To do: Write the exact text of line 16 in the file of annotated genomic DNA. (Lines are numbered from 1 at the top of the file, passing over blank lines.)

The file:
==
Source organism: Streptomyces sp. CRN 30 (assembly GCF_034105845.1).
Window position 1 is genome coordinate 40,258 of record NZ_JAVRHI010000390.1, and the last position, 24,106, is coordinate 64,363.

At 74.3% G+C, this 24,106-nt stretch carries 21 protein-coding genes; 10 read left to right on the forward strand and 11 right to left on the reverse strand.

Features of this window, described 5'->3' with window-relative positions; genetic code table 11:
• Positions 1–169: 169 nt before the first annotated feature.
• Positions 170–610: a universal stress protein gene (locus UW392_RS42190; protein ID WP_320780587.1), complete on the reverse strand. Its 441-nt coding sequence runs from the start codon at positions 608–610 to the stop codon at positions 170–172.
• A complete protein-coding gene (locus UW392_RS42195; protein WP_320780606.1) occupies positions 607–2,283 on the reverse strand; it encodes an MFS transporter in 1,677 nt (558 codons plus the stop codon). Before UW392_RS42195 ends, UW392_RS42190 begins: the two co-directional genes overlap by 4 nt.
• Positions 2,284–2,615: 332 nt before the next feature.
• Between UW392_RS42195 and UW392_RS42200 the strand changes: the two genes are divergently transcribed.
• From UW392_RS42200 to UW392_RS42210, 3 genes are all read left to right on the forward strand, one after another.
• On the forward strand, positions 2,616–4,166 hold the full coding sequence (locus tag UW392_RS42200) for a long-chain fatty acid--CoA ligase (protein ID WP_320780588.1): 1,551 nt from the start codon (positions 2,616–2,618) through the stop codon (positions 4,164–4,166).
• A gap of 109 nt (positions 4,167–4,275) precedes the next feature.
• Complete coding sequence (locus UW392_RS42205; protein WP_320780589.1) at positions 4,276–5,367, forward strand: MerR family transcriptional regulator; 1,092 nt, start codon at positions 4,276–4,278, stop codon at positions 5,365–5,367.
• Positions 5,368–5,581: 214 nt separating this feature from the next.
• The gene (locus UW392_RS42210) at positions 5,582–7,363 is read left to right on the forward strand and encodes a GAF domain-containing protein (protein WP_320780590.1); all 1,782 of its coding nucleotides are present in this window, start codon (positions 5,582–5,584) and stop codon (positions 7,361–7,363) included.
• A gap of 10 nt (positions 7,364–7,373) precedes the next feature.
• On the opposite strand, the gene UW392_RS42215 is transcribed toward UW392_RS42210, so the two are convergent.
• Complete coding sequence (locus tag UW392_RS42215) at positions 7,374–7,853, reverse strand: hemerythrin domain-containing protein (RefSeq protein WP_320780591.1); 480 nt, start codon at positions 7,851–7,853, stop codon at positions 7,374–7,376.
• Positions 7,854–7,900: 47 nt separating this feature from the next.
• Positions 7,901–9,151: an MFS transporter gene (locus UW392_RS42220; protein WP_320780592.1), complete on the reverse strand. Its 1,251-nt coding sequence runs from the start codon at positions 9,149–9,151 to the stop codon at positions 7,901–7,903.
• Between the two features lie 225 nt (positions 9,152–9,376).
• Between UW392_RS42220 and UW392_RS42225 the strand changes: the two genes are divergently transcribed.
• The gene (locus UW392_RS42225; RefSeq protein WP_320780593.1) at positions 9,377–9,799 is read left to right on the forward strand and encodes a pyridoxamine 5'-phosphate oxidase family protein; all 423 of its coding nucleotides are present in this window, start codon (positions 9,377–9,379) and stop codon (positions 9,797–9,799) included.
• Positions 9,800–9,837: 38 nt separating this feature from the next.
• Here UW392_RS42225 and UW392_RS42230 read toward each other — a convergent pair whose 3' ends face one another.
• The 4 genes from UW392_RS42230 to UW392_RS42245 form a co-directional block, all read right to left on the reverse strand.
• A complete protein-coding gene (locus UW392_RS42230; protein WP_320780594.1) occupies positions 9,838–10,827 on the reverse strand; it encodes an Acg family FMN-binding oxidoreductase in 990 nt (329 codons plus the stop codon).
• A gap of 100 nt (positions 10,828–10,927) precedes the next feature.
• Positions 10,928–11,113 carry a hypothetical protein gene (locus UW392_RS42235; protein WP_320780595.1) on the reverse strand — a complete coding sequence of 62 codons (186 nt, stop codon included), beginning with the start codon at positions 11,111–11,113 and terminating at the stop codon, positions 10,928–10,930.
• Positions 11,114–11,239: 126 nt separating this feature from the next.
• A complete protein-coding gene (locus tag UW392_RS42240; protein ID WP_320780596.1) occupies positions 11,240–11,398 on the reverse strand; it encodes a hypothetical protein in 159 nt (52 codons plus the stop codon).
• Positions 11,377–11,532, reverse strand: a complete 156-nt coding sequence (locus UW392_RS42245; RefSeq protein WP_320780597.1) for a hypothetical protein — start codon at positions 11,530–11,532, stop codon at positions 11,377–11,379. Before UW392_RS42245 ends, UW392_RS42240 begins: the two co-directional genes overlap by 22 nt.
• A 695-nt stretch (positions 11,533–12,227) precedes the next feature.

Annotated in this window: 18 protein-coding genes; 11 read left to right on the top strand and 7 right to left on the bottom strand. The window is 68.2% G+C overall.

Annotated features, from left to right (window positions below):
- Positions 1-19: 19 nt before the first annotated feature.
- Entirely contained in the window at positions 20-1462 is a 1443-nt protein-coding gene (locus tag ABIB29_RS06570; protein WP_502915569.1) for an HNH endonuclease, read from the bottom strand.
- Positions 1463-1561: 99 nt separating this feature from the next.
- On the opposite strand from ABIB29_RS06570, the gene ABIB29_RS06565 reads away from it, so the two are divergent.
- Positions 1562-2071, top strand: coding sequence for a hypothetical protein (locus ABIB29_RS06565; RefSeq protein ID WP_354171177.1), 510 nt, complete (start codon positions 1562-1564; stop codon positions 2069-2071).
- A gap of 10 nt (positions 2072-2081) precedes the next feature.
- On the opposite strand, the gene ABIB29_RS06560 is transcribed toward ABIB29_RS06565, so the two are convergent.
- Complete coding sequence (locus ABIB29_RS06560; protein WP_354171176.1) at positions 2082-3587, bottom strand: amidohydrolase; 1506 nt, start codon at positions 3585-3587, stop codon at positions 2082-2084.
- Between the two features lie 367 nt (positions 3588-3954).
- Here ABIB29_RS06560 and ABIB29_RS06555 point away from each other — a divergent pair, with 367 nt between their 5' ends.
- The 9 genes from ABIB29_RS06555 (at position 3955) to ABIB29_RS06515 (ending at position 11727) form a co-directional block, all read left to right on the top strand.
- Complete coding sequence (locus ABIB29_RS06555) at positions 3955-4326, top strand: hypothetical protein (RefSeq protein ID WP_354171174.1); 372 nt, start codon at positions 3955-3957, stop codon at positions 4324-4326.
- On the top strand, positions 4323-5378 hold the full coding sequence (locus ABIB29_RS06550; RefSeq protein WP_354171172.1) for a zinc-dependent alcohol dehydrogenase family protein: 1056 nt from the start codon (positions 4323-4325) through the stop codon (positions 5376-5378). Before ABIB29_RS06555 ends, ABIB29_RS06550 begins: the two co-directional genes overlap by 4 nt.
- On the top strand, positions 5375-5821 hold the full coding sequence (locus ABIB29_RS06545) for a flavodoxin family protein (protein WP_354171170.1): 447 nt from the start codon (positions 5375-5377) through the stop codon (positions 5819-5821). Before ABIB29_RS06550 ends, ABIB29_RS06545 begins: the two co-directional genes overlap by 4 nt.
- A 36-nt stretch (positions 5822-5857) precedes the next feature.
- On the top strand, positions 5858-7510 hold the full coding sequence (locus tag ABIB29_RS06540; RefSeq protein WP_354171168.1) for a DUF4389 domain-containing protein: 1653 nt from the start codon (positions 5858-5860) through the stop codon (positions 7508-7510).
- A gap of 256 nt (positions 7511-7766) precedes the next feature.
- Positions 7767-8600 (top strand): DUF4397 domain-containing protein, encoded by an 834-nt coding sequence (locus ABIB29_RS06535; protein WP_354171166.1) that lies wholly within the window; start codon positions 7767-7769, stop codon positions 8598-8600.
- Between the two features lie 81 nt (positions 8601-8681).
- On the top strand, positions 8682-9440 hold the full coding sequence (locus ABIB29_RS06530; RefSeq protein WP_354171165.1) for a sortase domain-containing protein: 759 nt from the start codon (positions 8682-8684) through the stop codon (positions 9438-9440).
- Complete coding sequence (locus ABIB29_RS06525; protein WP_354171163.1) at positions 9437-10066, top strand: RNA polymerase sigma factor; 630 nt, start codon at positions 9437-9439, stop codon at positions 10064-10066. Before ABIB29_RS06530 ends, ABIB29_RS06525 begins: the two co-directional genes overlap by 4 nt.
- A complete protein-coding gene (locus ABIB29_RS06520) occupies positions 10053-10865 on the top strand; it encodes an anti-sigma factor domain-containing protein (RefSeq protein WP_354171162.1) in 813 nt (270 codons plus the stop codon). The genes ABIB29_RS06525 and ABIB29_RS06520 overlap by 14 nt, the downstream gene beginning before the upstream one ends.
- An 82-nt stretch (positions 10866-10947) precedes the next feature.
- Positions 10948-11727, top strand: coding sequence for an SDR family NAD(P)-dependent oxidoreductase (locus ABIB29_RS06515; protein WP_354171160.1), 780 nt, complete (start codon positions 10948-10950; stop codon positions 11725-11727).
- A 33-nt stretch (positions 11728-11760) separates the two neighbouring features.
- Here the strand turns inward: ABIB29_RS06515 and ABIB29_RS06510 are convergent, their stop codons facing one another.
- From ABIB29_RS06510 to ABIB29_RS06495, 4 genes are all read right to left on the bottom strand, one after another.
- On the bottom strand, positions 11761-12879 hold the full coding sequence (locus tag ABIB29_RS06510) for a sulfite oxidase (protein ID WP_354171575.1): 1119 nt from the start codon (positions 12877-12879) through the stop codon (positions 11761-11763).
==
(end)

• A gap of 10 nt (positions 7,364–7,373) precedes the next feature.